Saturday, December 29, 2012

Marketing Your Novel

Mix of new release books, most are hardcover or larger 6 X 9 Plus size paperback. Notice the top row of yellow images seem to get lost even though the guy with the amazing abs might grab a women's fiction or romance fan. Third from the top and bottom row are a number of black covers.


Marketing your novel today means even if you are traditionally published by the biggest house, you need to be aware of the arena you are playing/ selling. This post will show you some examples of a couple genre areas in the Barnes and Noble bookstore near where I live and talk about the other places your work will show and how to plan out the best cover design for your work. Today even a traditional publisher might use a formula layout for your cover but here I suggest you go deeper into your market as the visual part of picking the book off the shelf or buying online directs sales. While I was taking my iPhone photographs three readers who were browsing the Young Adult section chatted with me about what compels them to purchase a new book. They all cited, "the cover art" is the most influential part of paying money for an unknown author. 
On this science fiction shelf there is more variety in colors, most images are illustrations or photographs that are photo-shopped to look like gouache or paintings


The trend for publishers seems to be to copy rinse and repeat whatever was the last big seller. The black background with stark single image photograph with perhaps only red highlights still dominates (think Twilight series). Also illustrations with simple bright colors seem to pop in orange, yellow or red.
Mystery titles have larger font and graphic Author names that scream out at the reader, "buy me."
Here is another mystery genre stack of all paperbacks. More than half use red as the predominant color scheme.

A few rules which I would suggest:

Do not use borders; they don’t align well when printed. They can often appear goofy.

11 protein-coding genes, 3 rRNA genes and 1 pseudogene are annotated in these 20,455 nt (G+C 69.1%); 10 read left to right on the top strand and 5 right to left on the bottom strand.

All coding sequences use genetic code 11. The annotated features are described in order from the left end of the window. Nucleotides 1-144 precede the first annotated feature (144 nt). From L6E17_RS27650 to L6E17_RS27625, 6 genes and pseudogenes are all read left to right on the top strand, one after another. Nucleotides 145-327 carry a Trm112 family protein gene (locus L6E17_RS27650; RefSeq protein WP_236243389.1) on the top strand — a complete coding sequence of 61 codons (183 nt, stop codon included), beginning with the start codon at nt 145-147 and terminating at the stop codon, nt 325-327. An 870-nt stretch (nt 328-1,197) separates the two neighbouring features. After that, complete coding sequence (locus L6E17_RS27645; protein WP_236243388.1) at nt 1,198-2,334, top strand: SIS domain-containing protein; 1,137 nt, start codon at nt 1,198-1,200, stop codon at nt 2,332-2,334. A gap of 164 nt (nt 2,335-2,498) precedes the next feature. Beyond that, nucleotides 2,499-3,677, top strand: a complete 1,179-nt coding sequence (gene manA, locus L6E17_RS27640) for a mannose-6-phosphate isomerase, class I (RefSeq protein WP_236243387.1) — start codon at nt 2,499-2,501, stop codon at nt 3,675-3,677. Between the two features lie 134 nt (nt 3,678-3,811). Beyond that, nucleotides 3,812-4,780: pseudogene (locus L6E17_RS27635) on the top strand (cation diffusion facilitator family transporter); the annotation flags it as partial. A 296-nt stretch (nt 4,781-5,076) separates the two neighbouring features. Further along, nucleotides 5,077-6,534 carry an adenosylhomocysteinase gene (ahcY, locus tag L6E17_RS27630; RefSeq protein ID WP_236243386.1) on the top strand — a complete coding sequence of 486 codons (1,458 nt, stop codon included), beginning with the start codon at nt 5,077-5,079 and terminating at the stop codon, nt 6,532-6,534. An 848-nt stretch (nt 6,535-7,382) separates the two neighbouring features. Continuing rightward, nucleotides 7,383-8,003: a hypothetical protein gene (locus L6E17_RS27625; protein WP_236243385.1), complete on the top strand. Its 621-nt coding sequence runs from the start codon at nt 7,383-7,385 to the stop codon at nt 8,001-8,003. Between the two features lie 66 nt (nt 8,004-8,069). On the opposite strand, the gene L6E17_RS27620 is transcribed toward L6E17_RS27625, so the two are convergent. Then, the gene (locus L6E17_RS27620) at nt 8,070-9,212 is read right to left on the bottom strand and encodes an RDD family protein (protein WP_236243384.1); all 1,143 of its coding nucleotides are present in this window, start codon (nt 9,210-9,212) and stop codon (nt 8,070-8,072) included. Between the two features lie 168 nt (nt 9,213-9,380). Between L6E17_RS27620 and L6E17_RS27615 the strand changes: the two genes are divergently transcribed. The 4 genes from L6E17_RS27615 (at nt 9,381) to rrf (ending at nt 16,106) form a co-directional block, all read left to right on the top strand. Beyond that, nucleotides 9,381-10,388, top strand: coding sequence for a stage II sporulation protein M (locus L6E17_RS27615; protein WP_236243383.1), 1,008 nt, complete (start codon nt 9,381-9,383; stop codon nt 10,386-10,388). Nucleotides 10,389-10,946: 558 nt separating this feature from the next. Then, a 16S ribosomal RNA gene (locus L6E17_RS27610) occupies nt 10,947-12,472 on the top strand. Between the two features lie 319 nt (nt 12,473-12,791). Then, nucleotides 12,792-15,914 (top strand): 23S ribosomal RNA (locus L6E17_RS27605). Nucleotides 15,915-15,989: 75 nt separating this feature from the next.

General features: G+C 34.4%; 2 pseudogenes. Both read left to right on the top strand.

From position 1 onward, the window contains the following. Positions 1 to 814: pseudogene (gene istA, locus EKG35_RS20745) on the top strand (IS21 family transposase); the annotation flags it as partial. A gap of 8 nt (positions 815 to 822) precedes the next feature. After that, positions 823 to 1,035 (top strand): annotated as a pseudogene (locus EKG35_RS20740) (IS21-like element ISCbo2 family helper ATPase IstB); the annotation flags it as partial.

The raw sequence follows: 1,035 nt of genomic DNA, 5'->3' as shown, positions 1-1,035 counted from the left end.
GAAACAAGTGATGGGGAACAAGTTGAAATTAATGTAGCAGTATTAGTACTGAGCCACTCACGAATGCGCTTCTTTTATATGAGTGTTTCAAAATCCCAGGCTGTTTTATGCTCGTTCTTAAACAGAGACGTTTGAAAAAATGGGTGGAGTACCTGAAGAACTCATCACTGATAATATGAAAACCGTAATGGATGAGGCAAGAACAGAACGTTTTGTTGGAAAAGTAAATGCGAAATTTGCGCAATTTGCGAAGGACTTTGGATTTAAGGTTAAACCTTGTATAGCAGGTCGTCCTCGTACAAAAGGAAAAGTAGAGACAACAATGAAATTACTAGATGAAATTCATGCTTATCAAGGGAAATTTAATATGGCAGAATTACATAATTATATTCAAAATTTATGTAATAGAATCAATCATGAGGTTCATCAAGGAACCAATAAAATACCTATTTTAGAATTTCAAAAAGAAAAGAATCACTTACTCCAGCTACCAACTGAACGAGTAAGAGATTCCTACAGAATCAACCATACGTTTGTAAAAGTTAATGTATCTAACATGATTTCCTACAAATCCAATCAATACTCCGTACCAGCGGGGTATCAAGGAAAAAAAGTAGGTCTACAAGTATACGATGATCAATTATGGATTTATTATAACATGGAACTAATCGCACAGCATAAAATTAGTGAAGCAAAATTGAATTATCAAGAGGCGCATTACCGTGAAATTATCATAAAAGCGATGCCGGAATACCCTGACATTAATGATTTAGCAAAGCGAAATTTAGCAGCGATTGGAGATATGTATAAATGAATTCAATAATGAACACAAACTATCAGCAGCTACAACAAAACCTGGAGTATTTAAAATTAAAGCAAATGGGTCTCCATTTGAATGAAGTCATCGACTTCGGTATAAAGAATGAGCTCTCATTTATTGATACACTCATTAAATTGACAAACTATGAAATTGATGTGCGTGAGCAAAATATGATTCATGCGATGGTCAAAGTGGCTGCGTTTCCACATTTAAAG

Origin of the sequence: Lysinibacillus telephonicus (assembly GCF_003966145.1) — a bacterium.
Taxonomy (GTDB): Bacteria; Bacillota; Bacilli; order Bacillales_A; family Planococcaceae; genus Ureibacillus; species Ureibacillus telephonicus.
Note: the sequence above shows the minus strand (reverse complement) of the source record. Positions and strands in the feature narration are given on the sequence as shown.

Stay away from an all-white background as on the Amazon or Barnes and Noble sites the background is already white and your book will be more difficult to notice.

View the color green that Barnes and Noble uses and the yellow Amazon uses and take these into account as background either complementary or contrasting colors for online purchases.

Author biography notes really need not be on the cover- you will have space on Amazon for a full video of you dancing or illustrating your books. Save the rear cover for endorsements of the book, blurbs that tease a little, a subtitle or two.

It used to be the Title goes first and Author name second. This is a dumb rule. As you can see the point is to scream your name proudly. FONTS fonts fonts are your friends and learn to use one that speaks your language. Font style and placement and size all speak about you and your novel.

I hope you got some headshots when you were young and pretty, or put them inside the book. No one buys a painting of an ugly old man – even if he’s a president or your grandfather.

Top Teen Pics: YA and Young Adult It is necessary to have an attractive girl usually a photograph of her face or romanticized lifestyle.

Teen Fiction (not certain how that differs from YA) ... wait ... I want to put a plug in for Ellen Hopkins who now dominates a whole shelf and two other areas of Barnes and Noble. :)

Biography requires a photograph of the person written about. These images are black and white or sepia as to appear "artistic."
Including one of my recent favorite versions of the black cover, Nick Tosches Me and the Devil really jumps from the Amazon page - see the golden yellow and blue arrow that are Amazon trade colors.
Teen Fiction Covers with variety of photographs. A couple cliches I'm tired of: stay: the back of the girl head cut off, the lady in a gown with no face, and Author with hair over face. The idea is to not be so specific in illustrating what the female lead looks like and have the reader focus on the cover image, but to allow one's imagination to run with their own idea.

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